3. 1860 and its Four Conventions—This was the year of not one but four of the most important conventions, producing four candidates—two of them Democrats. In April, the Democrats met in Charleston, South Carolina, but produced no candidate, the first and only time to-date a convention has come up empty. Slavery split the party as southern delegates walked out.
In June, northern Democrats met in Baltimore and chose Stephen Douglas, the powerful Illinois Senator who had famously debated Abraham Lincoln in the 1858 Illinois Senate race. The disaffected southern Democrats also met in Baltimore and chose Kentucky’s John C. Breckenridge and demanding federal protection of slavery.
In the meantime, the Republicans met in the Wigwam, a huge building in Chicago, and on the third ballot, chose one-term Illinois Representative Abraham Lincoln. Another splinter group, the Constitutional Union Party, chose former Speaker of the House John Bell.
As all four candidates campaigned, the 1860 election went to Lincoln with about 40 percent of the vote. And the headlong race toward secession and Civil War quickly followed.
4. 1880 Republican Convention—The post-Civil War period produced lively conventions but few fireworks as Republicans dominated presidential politics for a generation. But the GOP meeting in Chicago in 1880 was stuck between two battling wings of the party: the “Stalwarts” who wanted to maintain the “boss system” in which powerful congressmen made the decisions; and the “Half-Breeds” who sought civil service reform among other changes. After 35 ballots, Civil War veteran, Ohio congressman James A. Garfield, was a surprise “dark horse” compromise, with the vice presidential nod going to Chester A. Arthur as a concession to the Stalwarts. A New York lawyer, Arthur had built his career on patronage jobs. Then an assassin’s bullet made Arthur, the “gentleman boss,” the president.
5. 1900 Republican Convention—With the death of Garret Hobart, William McKinley’s first vice president, in November 1899, the GOP was looking for a replacement for the upcoming election. (At the time, there was no Constitutional mechanism for replacing a vice president who died or succeeded to the presidency, a problem resolved in 1967 by the 25th Amendment.) “Under no circumstances could I or would I accept the nomination for the vice-president,” the young governor of New York announced in February 1900. But in June, Theodore Roosevelt changed his tune.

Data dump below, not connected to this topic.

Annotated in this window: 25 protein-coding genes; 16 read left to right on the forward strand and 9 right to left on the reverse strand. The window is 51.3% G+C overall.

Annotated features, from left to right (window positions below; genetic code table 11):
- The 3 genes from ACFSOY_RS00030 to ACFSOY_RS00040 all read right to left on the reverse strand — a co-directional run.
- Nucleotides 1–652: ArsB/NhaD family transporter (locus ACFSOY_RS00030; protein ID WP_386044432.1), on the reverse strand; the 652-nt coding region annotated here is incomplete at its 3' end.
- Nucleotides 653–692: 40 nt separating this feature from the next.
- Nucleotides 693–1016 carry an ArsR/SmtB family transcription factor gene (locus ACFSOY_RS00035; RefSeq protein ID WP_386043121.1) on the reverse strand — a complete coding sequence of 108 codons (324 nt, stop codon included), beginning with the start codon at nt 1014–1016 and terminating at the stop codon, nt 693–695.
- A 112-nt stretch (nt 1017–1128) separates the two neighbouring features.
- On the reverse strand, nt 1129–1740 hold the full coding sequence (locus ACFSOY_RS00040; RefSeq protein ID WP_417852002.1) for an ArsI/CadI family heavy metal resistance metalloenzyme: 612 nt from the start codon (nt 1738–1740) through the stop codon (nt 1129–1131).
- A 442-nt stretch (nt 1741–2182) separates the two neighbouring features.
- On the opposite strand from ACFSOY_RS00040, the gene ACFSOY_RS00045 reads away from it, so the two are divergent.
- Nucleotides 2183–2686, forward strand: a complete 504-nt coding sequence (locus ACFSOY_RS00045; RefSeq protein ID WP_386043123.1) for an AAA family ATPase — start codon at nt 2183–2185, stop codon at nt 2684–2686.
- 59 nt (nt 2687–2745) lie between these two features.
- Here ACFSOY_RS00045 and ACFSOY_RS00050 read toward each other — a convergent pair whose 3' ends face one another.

Powerful New York bosses wanted this reform-minded governor out of the way and pushed him onto the McKinley ticket at the Philadelphia convention where frenzied delegates rallied to the Rough Riding hero of San Juan Hill. “Don’t any of you realize,” warned McKinley advisor Senator Mark Hanna, “that there is only one life between that madman and the Presidency.”
In September 1901, McKinley was assassinated. Theodore Roosevelt became America’s youngest president.
6. 1912 Republican Convention: After Theodore Roosevelt completed his own full term in 1908, he contemplated another run but opted to uphold the two-term precedent. He turned the reins over to William Howard Taft, whose last name was said to stand for, “Take Advice From Theodore.”
But following a four-year hiatus, Roosevelt wanted to return to the White House and challenged his successor, winning several primaries but not a majority of delegates. The party regulars remained steadfast to the incumbent Taft and Roosevelt bolted the Chicago convention, claiming he had been robbed, and formed a third party, the Progressive, or “Bull Moose Party,” soon thereafter. The most successful third party candidate ever, Roosevelt finished second; he and Taft had split the Republican vote, leaving an opening for Democrat Woodrow Wilson to win the presidency.